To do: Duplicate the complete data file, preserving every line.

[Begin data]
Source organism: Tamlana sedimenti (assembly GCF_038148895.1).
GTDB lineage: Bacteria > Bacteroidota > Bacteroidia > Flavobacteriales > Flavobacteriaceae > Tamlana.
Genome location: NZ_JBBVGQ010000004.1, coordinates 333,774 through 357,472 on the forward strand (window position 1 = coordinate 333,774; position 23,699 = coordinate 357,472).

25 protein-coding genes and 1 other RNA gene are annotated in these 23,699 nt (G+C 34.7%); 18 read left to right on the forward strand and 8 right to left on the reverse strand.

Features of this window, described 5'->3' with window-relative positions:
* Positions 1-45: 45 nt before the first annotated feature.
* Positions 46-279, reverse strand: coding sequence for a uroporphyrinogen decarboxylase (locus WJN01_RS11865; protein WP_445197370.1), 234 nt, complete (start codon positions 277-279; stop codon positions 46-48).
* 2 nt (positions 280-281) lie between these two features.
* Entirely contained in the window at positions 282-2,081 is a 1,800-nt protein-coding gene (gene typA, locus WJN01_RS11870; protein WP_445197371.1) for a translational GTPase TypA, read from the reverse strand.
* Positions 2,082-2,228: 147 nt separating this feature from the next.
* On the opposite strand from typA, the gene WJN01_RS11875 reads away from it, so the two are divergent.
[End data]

Source organism: Tamlana sedimenti (assembly GCF_038148895.1).
GTDB lineage: Bacteria > Bacteroidota > Bacteroidia > Flavobacteriales > Flavobacteriaceae > Tamlana.
Genome location: NZ_JBBVGQ010000004.1, coordinates 333,774 through 357,472 on the forward strand (window position 1 = coordinate 333,774; position 23,699 = coordinate 357,472).

25 protein-coding genes and 1 other RNA gene are annotated in these 23,699 nt (G+C 34.7%); 18 read left to right on the forward strand and 8 right to left on the reverse strand.

Features of this window, described 5'->3' with window-relative positions:
* Positions 1-45: 45 nt before the first annotated feature.
* Positions 46-279, reverse strand: coding sequence for a uroporphyrinogen decarboxylase (locus WJN01_RS11865; protein WP_445197370.1), 234 nt, complete (start codon positions 277-279; stop codon positions 46-48).
* 2 nt (positions 280-281) lie between these two features.
* Entirely contained in the window at positions 282-2,081 is a 1,800-nt protein-coding gene (gene typA, locus WJN01_RS11870; protein WP_445197371.1) for a translational GTPase TypA, read from the reverse strand.
* Positions 2,082-2,228: 147 nt separating this feature from the next.
* On the opposite strand from typA, the gene WJN01_RS11875 reads away from it, so the two are divergent.